The Intellectual Property Office (IPO) rebutted claims that its plan to block overseas Internet services that seriously infringe on copyrights is in essence a duplication of China’s Internet censorship policy known as the “Great Firewall.”
The Next Web, one of the world’s largest online publishers, reported that China is famous for the Great Firewall, which restricts content, and in particular, sites and services from overseas, preventing its 500 million-plus Internet users from having free rein online.
Next Web said that the policy could now be duplicated in Taiwan, where officials have proposed a list of sites that should be blocked.
The Intellectual Property Office, under the Ministry of Economic Affairs, on Thursday said that it would only target international Web sites that are notorious for file-sharing and other activities that violate digital content rights and that it would not adopt a policy based on the Great Firewall.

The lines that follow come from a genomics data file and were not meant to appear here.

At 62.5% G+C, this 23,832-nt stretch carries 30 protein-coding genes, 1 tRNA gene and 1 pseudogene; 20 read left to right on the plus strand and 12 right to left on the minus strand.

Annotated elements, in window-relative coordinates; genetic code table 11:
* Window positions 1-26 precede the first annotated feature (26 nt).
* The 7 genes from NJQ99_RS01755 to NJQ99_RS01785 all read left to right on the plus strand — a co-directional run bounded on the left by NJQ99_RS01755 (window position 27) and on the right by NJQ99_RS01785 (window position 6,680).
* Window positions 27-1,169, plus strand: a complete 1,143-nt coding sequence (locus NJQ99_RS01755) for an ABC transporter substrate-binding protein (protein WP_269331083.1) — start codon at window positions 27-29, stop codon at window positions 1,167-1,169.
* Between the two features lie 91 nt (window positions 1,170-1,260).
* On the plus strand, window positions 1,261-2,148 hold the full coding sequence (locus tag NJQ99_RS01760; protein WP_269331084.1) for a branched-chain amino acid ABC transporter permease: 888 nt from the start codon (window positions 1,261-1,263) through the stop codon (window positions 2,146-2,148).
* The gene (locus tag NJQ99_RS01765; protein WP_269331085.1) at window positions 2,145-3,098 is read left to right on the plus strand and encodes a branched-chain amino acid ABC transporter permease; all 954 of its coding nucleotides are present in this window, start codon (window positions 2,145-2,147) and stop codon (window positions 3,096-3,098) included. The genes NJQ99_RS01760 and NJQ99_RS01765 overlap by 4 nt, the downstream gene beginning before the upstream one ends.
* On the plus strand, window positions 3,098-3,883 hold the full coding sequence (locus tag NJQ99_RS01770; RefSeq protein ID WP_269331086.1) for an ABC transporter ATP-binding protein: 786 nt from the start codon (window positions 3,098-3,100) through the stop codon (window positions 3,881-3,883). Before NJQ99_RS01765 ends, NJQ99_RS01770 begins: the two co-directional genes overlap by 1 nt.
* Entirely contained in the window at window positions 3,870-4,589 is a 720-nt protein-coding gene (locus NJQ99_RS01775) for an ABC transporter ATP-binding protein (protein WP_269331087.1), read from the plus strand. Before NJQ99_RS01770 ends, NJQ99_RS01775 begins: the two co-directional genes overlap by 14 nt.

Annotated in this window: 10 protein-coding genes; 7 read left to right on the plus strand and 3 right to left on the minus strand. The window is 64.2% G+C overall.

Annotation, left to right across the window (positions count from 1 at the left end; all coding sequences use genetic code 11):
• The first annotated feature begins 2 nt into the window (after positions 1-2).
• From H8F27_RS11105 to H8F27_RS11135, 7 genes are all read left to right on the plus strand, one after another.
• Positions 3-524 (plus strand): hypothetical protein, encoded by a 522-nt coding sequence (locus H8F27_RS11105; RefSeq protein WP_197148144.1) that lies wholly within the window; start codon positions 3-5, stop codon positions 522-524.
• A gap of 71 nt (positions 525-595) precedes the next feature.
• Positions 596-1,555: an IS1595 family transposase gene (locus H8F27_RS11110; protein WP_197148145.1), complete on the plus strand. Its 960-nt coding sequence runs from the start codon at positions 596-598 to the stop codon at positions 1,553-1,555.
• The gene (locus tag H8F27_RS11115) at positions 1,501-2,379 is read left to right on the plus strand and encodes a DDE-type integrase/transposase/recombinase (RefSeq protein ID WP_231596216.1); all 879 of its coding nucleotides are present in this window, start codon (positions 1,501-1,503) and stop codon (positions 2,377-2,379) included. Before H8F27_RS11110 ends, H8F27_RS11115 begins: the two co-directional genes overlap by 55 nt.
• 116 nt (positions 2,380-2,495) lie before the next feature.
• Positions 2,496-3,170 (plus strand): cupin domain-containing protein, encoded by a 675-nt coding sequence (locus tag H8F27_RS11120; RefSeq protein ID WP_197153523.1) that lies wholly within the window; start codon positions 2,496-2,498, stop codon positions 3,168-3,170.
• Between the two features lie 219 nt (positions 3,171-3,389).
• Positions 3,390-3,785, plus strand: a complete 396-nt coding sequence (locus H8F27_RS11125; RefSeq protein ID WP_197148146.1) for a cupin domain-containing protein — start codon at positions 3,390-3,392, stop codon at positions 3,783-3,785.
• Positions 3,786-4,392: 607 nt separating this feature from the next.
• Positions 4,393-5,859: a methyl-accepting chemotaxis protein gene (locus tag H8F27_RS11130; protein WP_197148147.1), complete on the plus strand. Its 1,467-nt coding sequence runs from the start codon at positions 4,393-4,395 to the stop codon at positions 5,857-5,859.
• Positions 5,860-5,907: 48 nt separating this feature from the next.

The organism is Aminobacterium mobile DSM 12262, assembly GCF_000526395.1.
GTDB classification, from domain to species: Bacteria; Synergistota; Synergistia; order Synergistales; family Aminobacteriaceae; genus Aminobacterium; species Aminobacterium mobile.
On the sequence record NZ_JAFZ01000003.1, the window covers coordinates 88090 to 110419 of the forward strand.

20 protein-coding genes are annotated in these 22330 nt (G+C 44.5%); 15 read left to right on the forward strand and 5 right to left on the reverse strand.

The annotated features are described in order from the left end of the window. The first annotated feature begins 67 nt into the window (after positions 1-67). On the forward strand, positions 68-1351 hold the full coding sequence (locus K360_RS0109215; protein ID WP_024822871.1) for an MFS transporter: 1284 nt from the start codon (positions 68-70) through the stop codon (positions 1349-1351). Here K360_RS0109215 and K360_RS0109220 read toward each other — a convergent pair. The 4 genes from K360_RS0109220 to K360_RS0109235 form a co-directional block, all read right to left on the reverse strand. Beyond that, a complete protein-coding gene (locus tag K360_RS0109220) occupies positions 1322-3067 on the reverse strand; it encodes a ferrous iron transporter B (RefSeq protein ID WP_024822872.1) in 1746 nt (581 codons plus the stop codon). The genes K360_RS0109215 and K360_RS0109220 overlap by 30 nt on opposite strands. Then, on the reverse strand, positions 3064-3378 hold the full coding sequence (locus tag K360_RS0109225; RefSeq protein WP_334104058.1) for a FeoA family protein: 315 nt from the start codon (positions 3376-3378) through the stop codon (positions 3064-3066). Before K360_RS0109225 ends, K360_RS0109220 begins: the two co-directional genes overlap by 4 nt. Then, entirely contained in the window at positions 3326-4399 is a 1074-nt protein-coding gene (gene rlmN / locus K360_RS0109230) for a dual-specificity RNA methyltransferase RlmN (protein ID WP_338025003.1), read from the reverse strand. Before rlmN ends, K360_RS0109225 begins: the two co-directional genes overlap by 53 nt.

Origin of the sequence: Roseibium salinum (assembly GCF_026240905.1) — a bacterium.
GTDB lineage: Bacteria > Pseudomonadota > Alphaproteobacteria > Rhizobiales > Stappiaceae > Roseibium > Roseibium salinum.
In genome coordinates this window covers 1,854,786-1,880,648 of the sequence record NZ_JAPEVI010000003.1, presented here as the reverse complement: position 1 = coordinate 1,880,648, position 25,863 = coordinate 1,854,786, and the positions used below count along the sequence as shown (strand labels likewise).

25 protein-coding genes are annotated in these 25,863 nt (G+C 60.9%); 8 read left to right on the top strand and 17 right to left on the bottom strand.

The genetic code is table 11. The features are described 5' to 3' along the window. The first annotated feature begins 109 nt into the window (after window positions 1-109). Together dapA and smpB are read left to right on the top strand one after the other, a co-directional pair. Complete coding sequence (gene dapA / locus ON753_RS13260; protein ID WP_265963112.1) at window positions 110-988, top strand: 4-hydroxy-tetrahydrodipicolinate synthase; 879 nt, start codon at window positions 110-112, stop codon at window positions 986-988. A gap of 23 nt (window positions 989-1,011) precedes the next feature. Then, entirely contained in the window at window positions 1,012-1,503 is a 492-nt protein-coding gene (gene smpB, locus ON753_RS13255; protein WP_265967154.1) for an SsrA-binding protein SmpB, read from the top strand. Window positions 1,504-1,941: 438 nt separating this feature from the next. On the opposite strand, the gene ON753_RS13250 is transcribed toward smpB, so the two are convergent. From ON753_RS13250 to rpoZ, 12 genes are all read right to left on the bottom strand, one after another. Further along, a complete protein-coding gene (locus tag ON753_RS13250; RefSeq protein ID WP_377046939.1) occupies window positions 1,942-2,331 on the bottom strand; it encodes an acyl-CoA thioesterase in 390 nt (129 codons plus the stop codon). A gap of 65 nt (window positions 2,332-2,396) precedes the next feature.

Due to cost considerations, only a few local Internet service providers — Chunghwa Telecom, Taiwan Broadband Communications and Far EasTone Telecommunications Co — would be asked to block access to certain IP addresses and domain names, the IPO said previously.
The IPO said it will hold hearings to gather input from various sectors, but no timetable has yet been set.
The Next Web report cited a report by international Web site Global Voices as saying that the nation’s IPO has put forward draft legislation to block links at the Internet Protocol and Domain Name System level.
The initiative is designed to make sites from overseas that specialize in copyright infringed content unavailable in the country, it said.
The report suggested that in effect this will see the nation create its own firewall.
Next Web is an online publication which provides news about Internet technology, business and culture.